Food safety is an increasingly prevalent concern for consumers. So many individuals are conscious of the food they’re consuming, where it was grown, whether pesticides or growth hormones were used, and so on. Regardless of the care consumers put into purchasing quality foods, foodborne illnesses continue to make national news.
In 2018 there was a multistate outbreak of E. coli linked to romaine lettuce grown in California in the Fall of 2018. According to the FDA, the investigation concluded on February 13th of 2019. Approximately four months later, consumers had answers to the cause of the outbreak.
According to the CDC, each year, a total of about 48 million illnesses occurred due to foodborne pathogens and unspecified agents. Of those 48 million illnesses, 127,839 resulted in hospitalizations and 3,037 resulted in death.
Is Relief on the way?
Reflecting on the number of people affected by foodborne illnesses is far from encouraging. Thankfully technological advancements will potentially improve food safety. These technologies can help prevent outbreaks, pinpoint the sources of outbreaks before additional people are affected and minimize the impact on those exposed to the pathogens.
While pathogens will not magically bow down to advancements in technology, Beth Johnson, chief executive of Food Directions, explains, “the food safety environment is going to be very different. We’re still going to have pathogens, but how we handle them and how they’re managed will change.”
4 Technologies Improving the Prevention, Detection and Treatment of Foodborne Illnesses
The increased presence of digital media has created vast amounts of data available about past foodborne outbreaks. Through the use of big data analytics, researchers can reveal patterns and indicators of foodborne illnesses.
The data on previous outbreaks allows the source of pathogens to be detected more quickly to prevent further distribution. A recent study in Food Science and Nutrition found that “web mining and social media analysis approaches are developed to exploit the huge amount of data as an early warning system for identification of potential health and food safety issues that may develop into a crisis.”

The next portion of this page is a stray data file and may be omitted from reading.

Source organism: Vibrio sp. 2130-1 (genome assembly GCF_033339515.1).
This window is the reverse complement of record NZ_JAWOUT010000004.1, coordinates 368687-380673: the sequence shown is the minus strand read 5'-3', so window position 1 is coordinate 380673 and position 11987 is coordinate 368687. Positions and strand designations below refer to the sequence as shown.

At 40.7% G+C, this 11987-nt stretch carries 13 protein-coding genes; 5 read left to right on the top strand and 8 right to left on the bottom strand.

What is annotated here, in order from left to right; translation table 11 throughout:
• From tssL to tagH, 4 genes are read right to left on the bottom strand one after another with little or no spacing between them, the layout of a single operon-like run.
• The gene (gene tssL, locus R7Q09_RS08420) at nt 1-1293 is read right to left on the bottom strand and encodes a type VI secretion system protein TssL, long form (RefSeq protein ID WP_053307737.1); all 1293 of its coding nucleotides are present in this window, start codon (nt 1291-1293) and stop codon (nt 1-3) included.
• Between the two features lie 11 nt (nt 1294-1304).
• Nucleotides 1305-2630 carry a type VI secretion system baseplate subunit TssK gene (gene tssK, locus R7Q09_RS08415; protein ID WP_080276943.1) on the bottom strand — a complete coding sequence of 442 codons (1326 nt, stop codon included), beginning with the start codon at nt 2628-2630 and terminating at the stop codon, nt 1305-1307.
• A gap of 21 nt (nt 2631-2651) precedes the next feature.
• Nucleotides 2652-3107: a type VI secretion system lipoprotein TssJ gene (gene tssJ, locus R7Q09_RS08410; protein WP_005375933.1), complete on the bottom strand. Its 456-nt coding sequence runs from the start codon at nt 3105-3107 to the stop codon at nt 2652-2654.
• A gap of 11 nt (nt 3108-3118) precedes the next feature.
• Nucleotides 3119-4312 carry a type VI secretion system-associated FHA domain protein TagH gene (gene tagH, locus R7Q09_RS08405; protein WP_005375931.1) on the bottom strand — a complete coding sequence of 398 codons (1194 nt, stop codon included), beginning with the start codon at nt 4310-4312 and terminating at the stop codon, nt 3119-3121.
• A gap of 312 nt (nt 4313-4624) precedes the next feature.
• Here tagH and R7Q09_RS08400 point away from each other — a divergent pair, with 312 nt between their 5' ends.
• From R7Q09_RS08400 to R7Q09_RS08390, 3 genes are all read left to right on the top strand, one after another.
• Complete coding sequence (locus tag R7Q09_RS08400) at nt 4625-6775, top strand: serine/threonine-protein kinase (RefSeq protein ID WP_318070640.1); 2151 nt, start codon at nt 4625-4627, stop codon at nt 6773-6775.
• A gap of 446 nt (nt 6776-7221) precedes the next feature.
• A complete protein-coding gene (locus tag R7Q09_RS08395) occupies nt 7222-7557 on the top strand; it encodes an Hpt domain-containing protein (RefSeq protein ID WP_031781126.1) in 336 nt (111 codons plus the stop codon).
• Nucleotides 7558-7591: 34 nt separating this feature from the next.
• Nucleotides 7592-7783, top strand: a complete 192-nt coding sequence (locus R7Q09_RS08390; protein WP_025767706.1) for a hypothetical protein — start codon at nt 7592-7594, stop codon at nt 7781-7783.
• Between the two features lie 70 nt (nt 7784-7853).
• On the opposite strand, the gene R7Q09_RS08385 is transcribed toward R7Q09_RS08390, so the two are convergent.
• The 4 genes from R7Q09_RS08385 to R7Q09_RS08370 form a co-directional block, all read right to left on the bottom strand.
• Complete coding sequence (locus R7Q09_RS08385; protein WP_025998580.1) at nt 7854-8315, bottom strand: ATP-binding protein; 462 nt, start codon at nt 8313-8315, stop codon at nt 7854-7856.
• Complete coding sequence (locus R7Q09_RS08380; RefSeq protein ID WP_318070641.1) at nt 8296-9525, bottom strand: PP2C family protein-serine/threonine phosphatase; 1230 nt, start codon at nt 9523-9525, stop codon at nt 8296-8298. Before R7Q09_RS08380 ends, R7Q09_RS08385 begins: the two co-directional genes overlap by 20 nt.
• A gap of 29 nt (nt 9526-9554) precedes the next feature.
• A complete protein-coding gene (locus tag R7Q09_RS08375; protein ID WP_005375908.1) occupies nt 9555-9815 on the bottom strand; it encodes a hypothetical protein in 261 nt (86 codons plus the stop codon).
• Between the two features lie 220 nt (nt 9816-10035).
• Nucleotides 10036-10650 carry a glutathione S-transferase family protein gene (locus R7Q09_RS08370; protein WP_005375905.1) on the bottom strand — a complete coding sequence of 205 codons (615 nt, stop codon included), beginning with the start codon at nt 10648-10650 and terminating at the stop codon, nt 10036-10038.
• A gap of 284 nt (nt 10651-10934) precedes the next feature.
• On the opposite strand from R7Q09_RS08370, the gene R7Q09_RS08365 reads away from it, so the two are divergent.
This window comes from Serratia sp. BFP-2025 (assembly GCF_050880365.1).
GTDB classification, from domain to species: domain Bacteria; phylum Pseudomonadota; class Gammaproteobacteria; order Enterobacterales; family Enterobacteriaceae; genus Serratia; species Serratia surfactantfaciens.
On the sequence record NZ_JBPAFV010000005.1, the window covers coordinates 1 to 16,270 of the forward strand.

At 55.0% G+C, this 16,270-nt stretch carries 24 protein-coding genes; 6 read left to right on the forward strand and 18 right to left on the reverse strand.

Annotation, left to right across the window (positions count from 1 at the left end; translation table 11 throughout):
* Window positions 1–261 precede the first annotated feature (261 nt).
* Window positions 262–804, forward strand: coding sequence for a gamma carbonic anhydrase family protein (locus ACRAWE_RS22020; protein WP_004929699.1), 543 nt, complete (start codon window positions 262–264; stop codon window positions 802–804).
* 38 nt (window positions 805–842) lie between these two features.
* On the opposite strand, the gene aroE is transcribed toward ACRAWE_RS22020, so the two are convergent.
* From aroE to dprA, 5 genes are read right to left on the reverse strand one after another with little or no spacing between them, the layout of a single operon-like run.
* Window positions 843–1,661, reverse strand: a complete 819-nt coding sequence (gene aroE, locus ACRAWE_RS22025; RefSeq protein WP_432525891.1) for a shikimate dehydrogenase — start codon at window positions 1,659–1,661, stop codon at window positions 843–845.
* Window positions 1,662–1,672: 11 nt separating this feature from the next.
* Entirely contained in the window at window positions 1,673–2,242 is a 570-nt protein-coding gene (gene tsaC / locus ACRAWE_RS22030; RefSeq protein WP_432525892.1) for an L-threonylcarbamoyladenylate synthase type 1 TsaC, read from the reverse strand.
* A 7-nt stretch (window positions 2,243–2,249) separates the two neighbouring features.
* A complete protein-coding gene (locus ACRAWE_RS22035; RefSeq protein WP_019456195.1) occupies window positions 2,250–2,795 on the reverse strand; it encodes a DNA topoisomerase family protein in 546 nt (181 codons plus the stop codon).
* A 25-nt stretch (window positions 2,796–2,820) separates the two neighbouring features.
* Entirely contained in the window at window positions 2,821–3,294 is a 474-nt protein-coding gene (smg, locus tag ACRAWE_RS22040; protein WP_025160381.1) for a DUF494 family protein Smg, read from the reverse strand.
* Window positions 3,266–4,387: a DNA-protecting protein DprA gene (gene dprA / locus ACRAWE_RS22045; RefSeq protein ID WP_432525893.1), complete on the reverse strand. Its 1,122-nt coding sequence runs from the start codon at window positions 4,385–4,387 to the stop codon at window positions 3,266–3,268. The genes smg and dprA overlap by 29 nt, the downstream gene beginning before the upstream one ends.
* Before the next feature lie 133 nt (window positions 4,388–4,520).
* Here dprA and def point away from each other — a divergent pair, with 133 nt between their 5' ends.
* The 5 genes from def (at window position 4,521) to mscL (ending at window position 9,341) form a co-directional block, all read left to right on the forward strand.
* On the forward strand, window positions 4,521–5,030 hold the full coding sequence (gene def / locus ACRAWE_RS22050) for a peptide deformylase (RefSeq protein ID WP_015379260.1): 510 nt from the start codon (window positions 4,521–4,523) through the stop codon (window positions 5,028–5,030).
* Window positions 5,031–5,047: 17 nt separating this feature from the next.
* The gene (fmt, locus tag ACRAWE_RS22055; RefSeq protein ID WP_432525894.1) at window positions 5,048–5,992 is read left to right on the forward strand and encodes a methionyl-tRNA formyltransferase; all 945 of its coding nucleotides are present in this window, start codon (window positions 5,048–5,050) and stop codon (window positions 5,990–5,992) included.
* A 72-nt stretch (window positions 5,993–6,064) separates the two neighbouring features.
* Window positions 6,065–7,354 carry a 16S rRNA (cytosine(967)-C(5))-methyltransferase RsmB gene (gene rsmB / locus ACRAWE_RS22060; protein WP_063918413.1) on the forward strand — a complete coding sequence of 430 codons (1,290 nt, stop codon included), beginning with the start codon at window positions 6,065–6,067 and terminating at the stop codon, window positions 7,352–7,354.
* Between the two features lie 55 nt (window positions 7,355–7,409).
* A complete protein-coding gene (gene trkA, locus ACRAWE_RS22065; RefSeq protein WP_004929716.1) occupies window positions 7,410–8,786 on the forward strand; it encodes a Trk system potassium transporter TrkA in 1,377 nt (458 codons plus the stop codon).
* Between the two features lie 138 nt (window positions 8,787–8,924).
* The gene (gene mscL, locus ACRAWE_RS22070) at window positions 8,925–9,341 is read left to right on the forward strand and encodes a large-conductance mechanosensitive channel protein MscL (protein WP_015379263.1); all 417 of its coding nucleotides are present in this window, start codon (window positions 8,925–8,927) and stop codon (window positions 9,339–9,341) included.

Big data analytics is allowing us to capitalize on the massive amounts of data we have about previous instances of foodborne pathogens.
In an effort to create supply chain transparency, Walmart implemented blockchain technology after the E. coli outbreak. According to IHODL, blockchain is a “distributed database existing on multiple computers at the same time.” While the database exists on many computers, it is not connected to the internet, so it does not carry the same cybersecurity risks. This digital ledger is incredibly secure because only users that have a cryptography key have editing access to the data.
The level of security is essential because it ensures that the data is available for public viewing while protecting the credibility of the information. Walmart will be able to use blockchain to track contaminated foods throughout their supply chain journey to safeguard other goods or consumers from exposure.
It is no secret that our society favors quick ready-to-eat meals for on the go days. These ready-to-eat meals place increased pressure on the industry to adopt preservation and pasteurization methods that will sanitize and package foods while minimizing exposure to bacteria.
Infrared heating has become the industry preference for pasteurization, particularly for meats like ham. The heat lamps radiate heat at low temperatures, killing surface bacteria and contaminants before final packaging.
Modular Spectroscopy Systems
Spectroscopy studies the interaction between matter and electromagnetic radiation. There are multiple types of spectroscopy systems on the market, including absorbance, reflectance, fluorescence and Ramen spectroscopy systems. These systems are used for the authentication and safety testing of foods.
As food fraud is a more significant problem with the global distribution of food goods, modular spectroscopy fills the need for technologically advanced equipment to authenticate foods throughout the distribution network.
While it is clear pathogens will not be going away any time soon, new technology is making the prevention, detection and treatment of these foodborne illnesses more comprehensive. It is estimated by Robert Scharff, an associate professor at Ohio State University in a 2015 study that foodborne illnesses cost $55.5 billion per year in medical treatment, lost productivity, and illness-related mortality. Embracing these technologies will help to minimize the impact of foodborne pathogens on individuals, while simultaneously improving the bottom line of food service businesses across the country.